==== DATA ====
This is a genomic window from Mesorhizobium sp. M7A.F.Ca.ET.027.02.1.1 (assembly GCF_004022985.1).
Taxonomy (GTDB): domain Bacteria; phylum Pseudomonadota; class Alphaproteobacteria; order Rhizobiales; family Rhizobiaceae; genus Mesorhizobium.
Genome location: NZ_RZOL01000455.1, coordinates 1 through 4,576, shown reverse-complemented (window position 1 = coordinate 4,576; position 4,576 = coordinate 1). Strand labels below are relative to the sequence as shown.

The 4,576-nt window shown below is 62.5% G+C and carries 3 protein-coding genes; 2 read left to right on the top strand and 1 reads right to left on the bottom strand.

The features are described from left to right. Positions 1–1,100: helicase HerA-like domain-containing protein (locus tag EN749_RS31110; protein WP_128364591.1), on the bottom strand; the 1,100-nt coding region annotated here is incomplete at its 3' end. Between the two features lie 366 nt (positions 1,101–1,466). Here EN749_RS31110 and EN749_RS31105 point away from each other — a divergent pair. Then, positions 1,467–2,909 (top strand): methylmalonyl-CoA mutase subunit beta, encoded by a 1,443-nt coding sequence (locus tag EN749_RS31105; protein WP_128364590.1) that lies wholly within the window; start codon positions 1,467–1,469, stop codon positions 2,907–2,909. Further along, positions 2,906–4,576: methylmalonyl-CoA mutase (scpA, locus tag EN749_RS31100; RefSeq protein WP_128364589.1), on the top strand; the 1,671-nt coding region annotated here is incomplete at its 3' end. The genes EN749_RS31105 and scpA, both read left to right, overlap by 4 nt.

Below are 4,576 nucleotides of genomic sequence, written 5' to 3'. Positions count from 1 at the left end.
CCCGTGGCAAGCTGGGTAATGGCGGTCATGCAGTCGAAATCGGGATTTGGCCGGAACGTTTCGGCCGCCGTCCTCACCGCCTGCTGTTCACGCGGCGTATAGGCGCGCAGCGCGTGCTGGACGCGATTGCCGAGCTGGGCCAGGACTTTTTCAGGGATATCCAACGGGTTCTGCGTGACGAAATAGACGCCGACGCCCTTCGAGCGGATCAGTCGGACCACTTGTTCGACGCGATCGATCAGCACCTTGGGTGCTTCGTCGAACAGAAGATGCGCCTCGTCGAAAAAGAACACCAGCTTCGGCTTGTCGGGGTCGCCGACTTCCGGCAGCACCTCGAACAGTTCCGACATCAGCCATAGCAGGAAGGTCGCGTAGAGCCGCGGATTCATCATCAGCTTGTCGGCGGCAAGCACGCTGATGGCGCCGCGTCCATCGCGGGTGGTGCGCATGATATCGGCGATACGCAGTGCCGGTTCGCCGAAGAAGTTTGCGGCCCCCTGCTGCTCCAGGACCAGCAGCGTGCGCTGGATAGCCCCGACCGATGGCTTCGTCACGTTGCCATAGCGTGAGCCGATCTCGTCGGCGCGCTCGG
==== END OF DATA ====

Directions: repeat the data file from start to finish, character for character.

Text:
This is a genomic window from Mesorhizobium sp. M7A.F.Ca.ET.027.02.1.1 (assembly GCF_004022985.1).
Taxonomy (GTDB): domain Bacteria; phylum Pseudomonadota; class Alphaproteobacteria; order Rhizobiales; family Rhizobiaceae; genus Mesorhizobium.
Genome location: NZ_RZOL01000455.1, coordinates 1 through 4,576, shown reverse-complemented (window position 1 = coordinate 4,576; position 4,576 = coordinate 1). Strand labels below are relative to the sequence as shown.

The 4,576-nt window shown below is 62.5% G+C and carries 3 protein-coding genes; 2 read left to right on the top strand and 1 reads right to left on the bottom strand.

The features are described from left to right. Positions 1–1,100: helicase HerA-like domain-containing protein (locus tag EN749_RS31110; protein WP_128364591.1), on the bottom strand; the 1,100-nt coding region annotated here is incomplete at its 3' end. Between the two features lie 366 nt (positions 1,101–1,466). Here EN749_RS31110 and EN749_RS31105 point away from each other — a divergent pair. Then, positions 1,467–2,909 (top strand): methylmalonyl-CoA mutase subunit beta, encoded by a 1,443-nt coding sequence (locus tag EN749_RS31105; protein WP_128364590.1) that lies wholly within the window; start codon positions 1,467–1,469, stop codon positions 2,907–2,909. Further along, positions 2,906–4,576: methylmalonyl-CoA mutase (scpA, locus tag EN749_RS31100; RefSeq protein WP_128364589.1), on the top strand; the 1,671-nt coding region annotated here is incomplete at its 3' end. The genes EN749_RS31105 and scpA, both read left to right, overlap by 4 nt.

Below are 4,576 nucleotides of genomic sequence, written 5' to 3'. Positions count from 1 at the left end.
CCCGTGGCAAGCTGGGTAATGGCGGTCATGCAGTCGAAATCGGGATTTGGCCGGAACGTTTCGGCCGCCGTCCTCACCGCCTGCTGTTCACGCGGCGTATAGGCGCGCAGCGCGTGCTGGACGCGATTGCCGAGCTGGGCCAGGACTTTTTCAGGGATATCCAACGGGTTCTGCGTGACGAAATAGACGCCGACGCCCTTCGAGCGGATCAGTCGGACCACTTGTTCGACGCGATCGATCAGCACCTTGGGTGCTTCGTCGAACAGAAGATGCGCCTCGTCGAAAAAGAACACCAGCTTCGGCTTGTCGGGGTCGCCGACTTCCGGCAGCACCTCGAACAGTTCCGACATCAGCCATAGCAGGAAGGTCGCGTAGAGCCGCGGATTCATCATCAGCTTGTCGGCGGCAAGCACGCTGATGGCGCCGCGTCCATCGCGGGTGGTGCGCATGATATCGGCGATACGCAGTGCCGGTTCGCCGAAGAAGTTTGCGGCCCCCTGCTGCTCCAGGACCAGCAGCGTGCGCTGGATAGCCCCGACCGATGGCTTCGTCACGTTGCCATAGCGTGAGCCGATCTCGTCGGCGCGCTCGG